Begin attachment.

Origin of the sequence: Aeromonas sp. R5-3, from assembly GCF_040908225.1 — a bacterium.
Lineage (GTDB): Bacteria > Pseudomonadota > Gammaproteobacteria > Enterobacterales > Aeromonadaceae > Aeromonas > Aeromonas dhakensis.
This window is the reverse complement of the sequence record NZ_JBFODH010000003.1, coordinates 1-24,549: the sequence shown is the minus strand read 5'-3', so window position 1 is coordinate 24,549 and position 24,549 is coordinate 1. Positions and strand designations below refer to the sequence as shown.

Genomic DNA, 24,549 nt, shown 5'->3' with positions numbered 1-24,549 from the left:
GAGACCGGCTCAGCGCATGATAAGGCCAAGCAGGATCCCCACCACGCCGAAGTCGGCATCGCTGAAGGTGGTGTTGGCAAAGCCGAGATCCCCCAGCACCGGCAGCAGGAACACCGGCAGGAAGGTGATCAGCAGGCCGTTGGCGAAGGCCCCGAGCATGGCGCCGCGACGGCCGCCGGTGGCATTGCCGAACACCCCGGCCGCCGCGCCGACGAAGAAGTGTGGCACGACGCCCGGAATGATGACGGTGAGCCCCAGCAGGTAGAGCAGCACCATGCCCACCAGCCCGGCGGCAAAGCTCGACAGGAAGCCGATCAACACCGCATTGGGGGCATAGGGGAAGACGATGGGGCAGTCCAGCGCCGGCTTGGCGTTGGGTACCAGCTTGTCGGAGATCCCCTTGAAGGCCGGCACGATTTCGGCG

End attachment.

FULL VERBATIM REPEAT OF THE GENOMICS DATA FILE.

Origin of the sequence: Aeromonas sp. R5-3, from assembly GCF_040908225.1 — a bacterium.
Lineage (GTDB): Bacteria > Pseudomonadota > Gammaproteobacteria > Enterobacterales > Aeromonadaceae > Aeromonas > Aeromonas dhakensis.
This window is the reverse complement of the sequence record NZ_JBFODH010000003.1, coordinates 1-24,549: the sequence shown is the minus strand read 5'-3', so window position 1 is coordinate 24,549 and position 24,549 is coordinate 1. Positions and strand designations below refer to the sequence as shown.

Genomic DNA, 24,549 nt, shown 5'->3' with positions numbered 1-24,549 from the left:
GAGACCGGCTCAGCGCATGATAAGGCCAAGCAGGATCCCCACCACGCCGAAGTCGGCATCGCTGAAGGTGGTGTTGGCAAAGCCGAGATCCCCCAGCACCGGCAGCAGGAACACCGGCAGGAAGGTGATCAGCAGGCCGTTGGCGAAGGCCCCGAGCATGGCGCCGCGACGGCCGCCGGTGGCATTGCCGAACACCCCGGCCGCCGCGCCGACGAAGAAGTGTGGCACGACGCCCGGAATGATGACGGTGAGCCCCAGCAGGTAGAGCAGCACCATGCCCACCAGCCCGGCGGCAAAGCTCGACAGGAAGCCGATCAACACCGCATTGGGGGCATAGGGGAAGACGATGGGGCAGTCCAGCGCCGGCTTGGCGTTGGGTACCAGCTTGTCGGAGATCCCCTTGAAGGCCGGCACGATTTCGGCG